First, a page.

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pay for multiple types of mobility services (taxis, buses, trains, scooters, bikes, etc.). The concept describes a shift away from personally owned modes of transportation and toward mobility provided as a service. Because of the pandemic and the need to maintain distance, there may be a shift away from school buses, too. So to prepare for the future, PTaaS would contemplate the concept of going beyond the school bus to incorporate public and private modes, a variety of vehicles, through one or more data platforms with seamless integration and security. The school bus as we know it may be a thing of the past. These vehicles are efficient at moving large numbers of people, but the close proximity could be too efficient at transmitting the virus. In a future where social distanc- ing dominates, smaller vehicles may be necessary to get students from point A to point B safely. This could mean bringing in other types of transportation, such as taxis, for- hire services, and transportation network companies. Once student transportation providers are able to tap into such a network, they will be positioned to use their vehicles for other purposes when they are not transporting students. Importantly, with all of the technology that student trans-


portation providers have amassed to prevent spreading COVID-19, the benefit of enhanced routing, communica- tion and related software could very well help governments


respond to other emergencies, such as hurricanes and earthquakes. PTaaS could also allow for integration to pub- lic transportation and other private transport networks to create more options for students to get to and from school safely and efficiently, with economic benefits for school districts, transport providers and families. ●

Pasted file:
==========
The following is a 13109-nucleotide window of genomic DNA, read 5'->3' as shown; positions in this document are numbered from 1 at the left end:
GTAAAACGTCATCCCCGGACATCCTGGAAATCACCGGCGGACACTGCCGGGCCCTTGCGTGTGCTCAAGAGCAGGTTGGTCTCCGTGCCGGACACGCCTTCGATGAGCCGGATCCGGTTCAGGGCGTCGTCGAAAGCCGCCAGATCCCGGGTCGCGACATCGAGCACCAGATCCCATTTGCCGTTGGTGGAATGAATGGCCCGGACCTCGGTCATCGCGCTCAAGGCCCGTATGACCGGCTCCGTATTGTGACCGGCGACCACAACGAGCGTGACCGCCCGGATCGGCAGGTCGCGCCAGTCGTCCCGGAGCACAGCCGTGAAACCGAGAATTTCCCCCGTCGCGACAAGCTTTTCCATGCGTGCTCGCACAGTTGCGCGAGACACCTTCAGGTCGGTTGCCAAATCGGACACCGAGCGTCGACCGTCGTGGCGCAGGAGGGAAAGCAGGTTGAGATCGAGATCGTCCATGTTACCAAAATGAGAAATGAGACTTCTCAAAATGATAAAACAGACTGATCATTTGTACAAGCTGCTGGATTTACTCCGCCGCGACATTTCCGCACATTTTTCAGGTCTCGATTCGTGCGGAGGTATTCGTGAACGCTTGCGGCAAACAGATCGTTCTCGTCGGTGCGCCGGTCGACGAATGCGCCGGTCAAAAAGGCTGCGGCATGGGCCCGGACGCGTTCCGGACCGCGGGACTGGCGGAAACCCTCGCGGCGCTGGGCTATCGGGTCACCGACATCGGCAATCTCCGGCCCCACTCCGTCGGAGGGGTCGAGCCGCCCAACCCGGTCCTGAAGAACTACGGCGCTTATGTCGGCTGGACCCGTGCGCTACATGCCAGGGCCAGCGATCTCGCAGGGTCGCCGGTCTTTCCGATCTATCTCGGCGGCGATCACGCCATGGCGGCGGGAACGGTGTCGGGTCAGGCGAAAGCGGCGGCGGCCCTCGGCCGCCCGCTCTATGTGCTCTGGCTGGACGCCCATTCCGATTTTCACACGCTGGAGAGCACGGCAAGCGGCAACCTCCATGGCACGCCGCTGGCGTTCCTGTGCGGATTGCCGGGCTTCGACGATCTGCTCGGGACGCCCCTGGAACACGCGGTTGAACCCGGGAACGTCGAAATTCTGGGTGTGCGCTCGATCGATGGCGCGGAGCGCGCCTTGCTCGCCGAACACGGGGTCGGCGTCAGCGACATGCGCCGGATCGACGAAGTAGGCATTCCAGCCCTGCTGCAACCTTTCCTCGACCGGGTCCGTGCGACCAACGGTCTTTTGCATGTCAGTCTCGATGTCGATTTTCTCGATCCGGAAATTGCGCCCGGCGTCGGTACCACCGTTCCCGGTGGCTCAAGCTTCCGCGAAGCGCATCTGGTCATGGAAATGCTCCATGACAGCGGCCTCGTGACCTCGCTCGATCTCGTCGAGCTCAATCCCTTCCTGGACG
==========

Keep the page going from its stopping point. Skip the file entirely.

Matthew W. Daus is a partner with Windel Marx and chairman of the law firm’s transportation practice group. He is also the president of the International Association of Transportation Regulators and is the Transportation Technology chair for the City University


of New York, Transportation Research Center at The City College of New York. He may be contacted at mdaus@windelsmarx.com.


1) https://stnonline.com/go/7v 2) See 20 U.S.C. § 1232g; 34 CFR Part 99. 3) See https://stnonline.com/go/7w 4) See 15 U.S.C. §§ 6501–6506. 5) See 45 CFR 160.103. The HIPAA rules define covered entities as (1) health plans, (2) health care clearinghouses, and (3) health care providers that electronically transmit any health information in connection with transactions for which U.S. Health and Human Services has adopted standards. 6) The HIPAA Privacy Rule permits a covered entity to disclose personal health information in similar circumstances. (45 CFR § 164.512(j)(1)(i).) 7) 20 U.S.C. § 1232g(b)(1)(I); 34 CFR §§ 99.31(a)(10) and 99.36. 8) https://stnonline.com/go/7x 9) Gonzaga University v. Doe, 536 U.S. 273 (2002)


New HEPA-6 Filtration Unit


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26 School Transportation News • NOVEMBER 2020


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